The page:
When you feel really down, even a single positive change can make a real difference. “But if you experiment with three small changes in one week, you may raise your chances of lifting your spirits even more,” says Jennifer McClure, PhD, a senior investigator at Kaiser Permanente Washington Health Research Institute.
Here’s a list of activities that have helped others move in a positive direction:
Ask your best friend: “What activity
do you think I should try again?”
If you’re like most people, knowing what’s worked in the past can be helpful. Consider what lifted your mood or lowered your stress before. These questions can get you started:
When you’re getting started, it’s best to focus on activities you can complete in a short time. Make a list of three or four things you can start right away to give yourself an immediate lift. Then choose one or two things that appeal to you best. Focus on the actions that you can make happen during the next week.
Feeling really “stuck” can sometimes mean that it’s time to do something really different, or even a little radical—something you’ve never tried before and wouldn’t usually think of trying.
Brainstorm activities you might try that are completely new—things that don’t fit with feeling depressed. If you can’t help smiling or laughing when you imagine yourself trying one of these things, you’re headed in the right direction.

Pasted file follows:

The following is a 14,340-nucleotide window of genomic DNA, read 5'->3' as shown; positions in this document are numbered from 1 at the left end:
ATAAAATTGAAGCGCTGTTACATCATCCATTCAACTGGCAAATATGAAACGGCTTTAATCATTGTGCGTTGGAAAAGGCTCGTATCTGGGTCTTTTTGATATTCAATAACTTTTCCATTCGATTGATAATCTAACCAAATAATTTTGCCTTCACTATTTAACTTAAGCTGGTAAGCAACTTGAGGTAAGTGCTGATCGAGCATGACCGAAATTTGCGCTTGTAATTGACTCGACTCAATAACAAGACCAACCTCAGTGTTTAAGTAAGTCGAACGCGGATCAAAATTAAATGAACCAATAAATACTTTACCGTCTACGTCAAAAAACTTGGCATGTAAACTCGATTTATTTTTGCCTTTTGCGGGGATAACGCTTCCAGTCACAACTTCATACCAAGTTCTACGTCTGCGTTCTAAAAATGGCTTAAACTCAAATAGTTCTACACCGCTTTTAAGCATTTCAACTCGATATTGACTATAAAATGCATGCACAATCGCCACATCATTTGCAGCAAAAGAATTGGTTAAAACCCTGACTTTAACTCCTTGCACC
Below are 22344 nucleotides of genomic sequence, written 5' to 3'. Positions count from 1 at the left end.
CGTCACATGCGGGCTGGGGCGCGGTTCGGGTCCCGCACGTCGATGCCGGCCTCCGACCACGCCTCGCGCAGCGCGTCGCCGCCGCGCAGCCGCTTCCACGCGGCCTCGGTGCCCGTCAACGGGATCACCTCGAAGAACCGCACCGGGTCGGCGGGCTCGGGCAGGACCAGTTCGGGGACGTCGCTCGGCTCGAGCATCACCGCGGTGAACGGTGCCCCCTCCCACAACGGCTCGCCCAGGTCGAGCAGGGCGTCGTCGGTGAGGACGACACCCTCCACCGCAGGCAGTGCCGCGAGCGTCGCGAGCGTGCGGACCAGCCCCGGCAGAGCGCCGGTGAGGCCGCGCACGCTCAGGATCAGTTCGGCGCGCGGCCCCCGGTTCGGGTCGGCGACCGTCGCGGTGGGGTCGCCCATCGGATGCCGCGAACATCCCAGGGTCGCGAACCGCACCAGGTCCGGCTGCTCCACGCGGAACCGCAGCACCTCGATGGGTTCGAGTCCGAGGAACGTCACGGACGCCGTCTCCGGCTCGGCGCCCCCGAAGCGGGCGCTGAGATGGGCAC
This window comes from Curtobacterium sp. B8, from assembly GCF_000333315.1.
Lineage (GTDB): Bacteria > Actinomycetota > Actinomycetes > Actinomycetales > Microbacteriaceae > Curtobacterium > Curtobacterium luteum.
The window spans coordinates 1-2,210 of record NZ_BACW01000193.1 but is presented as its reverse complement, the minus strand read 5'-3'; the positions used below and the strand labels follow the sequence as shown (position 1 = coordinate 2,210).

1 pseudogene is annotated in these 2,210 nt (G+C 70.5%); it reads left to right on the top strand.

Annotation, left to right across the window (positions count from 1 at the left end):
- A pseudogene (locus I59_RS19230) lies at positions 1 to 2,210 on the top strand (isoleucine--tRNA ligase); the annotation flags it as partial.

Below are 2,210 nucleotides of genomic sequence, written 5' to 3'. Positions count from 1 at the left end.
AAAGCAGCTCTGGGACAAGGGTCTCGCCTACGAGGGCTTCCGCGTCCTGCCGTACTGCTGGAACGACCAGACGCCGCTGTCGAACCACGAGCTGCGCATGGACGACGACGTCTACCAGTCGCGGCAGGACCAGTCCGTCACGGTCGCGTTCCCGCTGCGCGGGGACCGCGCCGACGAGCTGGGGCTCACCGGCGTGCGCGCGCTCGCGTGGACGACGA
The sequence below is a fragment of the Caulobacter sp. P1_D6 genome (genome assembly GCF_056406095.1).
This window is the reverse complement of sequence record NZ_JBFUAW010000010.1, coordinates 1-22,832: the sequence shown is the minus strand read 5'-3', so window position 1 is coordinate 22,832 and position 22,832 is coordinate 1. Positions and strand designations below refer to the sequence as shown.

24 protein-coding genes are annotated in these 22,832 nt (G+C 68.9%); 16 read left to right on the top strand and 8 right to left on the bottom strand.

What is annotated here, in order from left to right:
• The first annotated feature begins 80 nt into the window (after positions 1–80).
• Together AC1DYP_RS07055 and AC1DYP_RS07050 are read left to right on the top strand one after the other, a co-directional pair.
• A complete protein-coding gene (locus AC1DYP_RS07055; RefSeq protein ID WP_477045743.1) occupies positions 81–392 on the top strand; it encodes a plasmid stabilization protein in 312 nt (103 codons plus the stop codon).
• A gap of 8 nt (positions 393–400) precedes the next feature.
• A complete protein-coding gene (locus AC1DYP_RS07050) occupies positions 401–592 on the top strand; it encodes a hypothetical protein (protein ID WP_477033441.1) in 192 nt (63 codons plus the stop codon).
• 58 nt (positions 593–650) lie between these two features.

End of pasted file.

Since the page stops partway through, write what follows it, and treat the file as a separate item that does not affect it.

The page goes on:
Here are a few suggestions to get you started:
Paul had always had trouble meeting new people and being around strangers. Lately, the problem was getting worse. In almost any social situation, he’d feel nervous, then ashamed about feeling nervous, and then worthless about feeling ashamed about feeling nervous. He felt like he was sinking lower and lower every week.
When he couldn’t handle his granddaughter’s wedding, he felt like he’d hit bottom. Then he remembered one of his aunt’s favorite sayings: “Sometimes the only way out is through”—and he decided it was time to push through feeling nervous and ashamed. His wife suggested they join a local “mall walkers” group together. Paul liked the idea of getting some exercise, but at first he was reluctant to go. He was nervous about meeting new people and even unsure which clothes to wear, but he agreed.
When Paul showed up for the first walk he still felt timid and unsure. He cringed when one of the regular members of the group spoke to him—and felt sure no one would like him. But after going a couple of times, he started to feel more comfortable. He even met another man from his hometown. He knew he’d never be “Mr. Outgoing,” but it felt good to get regular exercise and to meet someone who shared a common background.